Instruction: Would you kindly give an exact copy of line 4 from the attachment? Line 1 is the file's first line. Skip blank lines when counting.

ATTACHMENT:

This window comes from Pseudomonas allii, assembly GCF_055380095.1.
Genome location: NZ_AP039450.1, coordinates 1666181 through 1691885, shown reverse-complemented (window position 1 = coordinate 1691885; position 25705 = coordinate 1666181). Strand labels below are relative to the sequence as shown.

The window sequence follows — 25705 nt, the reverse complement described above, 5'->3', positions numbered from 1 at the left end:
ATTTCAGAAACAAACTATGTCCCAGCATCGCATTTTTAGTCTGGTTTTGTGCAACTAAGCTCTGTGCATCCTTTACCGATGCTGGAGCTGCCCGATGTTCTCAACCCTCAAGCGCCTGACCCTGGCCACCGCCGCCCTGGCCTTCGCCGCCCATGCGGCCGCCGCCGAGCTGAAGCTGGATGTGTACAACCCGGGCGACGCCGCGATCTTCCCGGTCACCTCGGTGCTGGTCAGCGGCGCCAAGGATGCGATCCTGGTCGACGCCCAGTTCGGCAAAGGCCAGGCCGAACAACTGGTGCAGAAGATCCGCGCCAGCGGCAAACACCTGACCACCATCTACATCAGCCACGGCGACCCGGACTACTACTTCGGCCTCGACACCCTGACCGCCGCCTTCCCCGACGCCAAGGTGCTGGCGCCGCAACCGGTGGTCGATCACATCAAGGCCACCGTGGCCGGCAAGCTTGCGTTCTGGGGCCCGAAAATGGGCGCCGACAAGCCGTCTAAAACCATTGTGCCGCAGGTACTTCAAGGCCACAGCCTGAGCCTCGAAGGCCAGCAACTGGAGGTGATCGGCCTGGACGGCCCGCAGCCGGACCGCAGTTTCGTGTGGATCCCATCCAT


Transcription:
ATTTCAGAAACAAACTATGTCCCAGCATCGCATTTTTAGTCTGGTTTTGTGCAACTAAGCTCTGTGCATCCTTTACCGATGCTGGAGCTGCCCGATGTTCTCAACCCTCAAGCGCCTGACCCTGGCCACCGCCGCCCTGGCCTTCGCCGCCCATGCGGCCGCCGCCGAGCTGAAGCTGGATGTGTACAACCCGGGCGACGCCGCGATCTTCCCGGTCACCTCGGTGCTGGTCAGCGGCGCCAAGGATGCGATCCTGGTCGACGCCCAGTTCGGCAAAGGCCAGGCCGAACAACTGGTGCAGAAGATCCGCGCCAGCGGCAAACACCTGACCACCATCTACATCAGCCACGGCGACCCGGACTACTACTTCGGCCTCGACACCCTGACCGCCGCCTTCCCCGACGCCAAGGTGCTGGCGCCGCAACCGGTGGTCGATCACATCAAGGCCACCGTGGCCGGCAAGCTTGCGTTCTGGGGCCCGAAAATGGGCGCCGACAAGCCGTCTAAAACCATTGTGCCGCAGGTACTTCAAGGCCACAGCCTGAGCCTCGAAGGCCAGCAACTGGAGGTGATCGGCCTGGACGGCCCGCAGCCGGACCGCAGTTTCGTGTGGATCCCATCCAT